Very similar to the Google Gadget, there is a single URL that anyone can point their browser at to view real-time arrival estimates for any two stops in the Metro system.
The two, four digit numbers after the 's=' string in that URL indicate the stop IDs to display. The two direction labels are optional, but if you include them, order matters. They should correspond to the stops listed.
Well, last week, that satisfaction blossomed into gratification when I learned that the University of Wisconsin had included the SMSMyBus API in the latest version of their app released for the 2011 academic year. Now students using the app can get real time bus arrival estimates throughout the city rather than relying on the fixed schedule right from their iPhone and Android devices.
Mostly because this is exactly the kind of application that can get the attention of the Metro and the City of Madison as an example of what can be accomplished if more public data becomes accessible in an easy to consume (programmable APIs) interface.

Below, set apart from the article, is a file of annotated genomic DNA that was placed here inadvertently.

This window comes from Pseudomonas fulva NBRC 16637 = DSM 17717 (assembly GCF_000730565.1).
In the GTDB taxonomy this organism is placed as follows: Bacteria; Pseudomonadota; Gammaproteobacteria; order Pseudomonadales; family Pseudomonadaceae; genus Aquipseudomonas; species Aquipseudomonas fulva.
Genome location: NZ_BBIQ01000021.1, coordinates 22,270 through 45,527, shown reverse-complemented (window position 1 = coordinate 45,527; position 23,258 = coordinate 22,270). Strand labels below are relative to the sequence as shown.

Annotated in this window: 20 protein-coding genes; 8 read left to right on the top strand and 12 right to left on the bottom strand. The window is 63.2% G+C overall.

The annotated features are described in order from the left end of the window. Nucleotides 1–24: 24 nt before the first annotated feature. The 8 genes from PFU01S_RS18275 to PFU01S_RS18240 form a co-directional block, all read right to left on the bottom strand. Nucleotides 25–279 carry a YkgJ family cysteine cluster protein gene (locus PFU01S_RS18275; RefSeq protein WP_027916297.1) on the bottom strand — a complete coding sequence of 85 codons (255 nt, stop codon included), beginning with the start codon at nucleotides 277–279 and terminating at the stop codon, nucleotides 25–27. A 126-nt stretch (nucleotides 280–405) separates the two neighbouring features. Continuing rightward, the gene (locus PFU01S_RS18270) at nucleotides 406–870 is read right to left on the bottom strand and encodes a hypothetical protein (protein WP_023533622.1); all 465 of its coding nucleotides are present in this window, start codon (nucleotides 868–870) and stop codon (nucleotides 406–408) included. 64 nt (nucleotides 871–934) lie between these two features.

When the real API was produced, the goal was to replace those legacy implementations with native API implementations. That's now been done and rolled out to all of the various businesses deploying a kiosk. You can see the Mother Fool's kiosk here and the Sector67 kiosk here.
1. Open up your gmail settings.
2. Select the 'Gadgets' tab.
3. Add the XML path of the gadget to the text field using the desired stop ID number in the URL path. For example, for the eastbound stop outside of Trader Joe's, I would add, http://www.smsmybus.com/gadgets/metro/2749.xml
To specify a different stop, just replace '2749' with your own four digit stop ID. And don't worry, you can always check other stops from inside the gadget once it loads.
That's it! Interested in changing this? I've posted the xml on github if you'd like to use it as a starting point - https://github.com/gtracy/smsmybus-dev.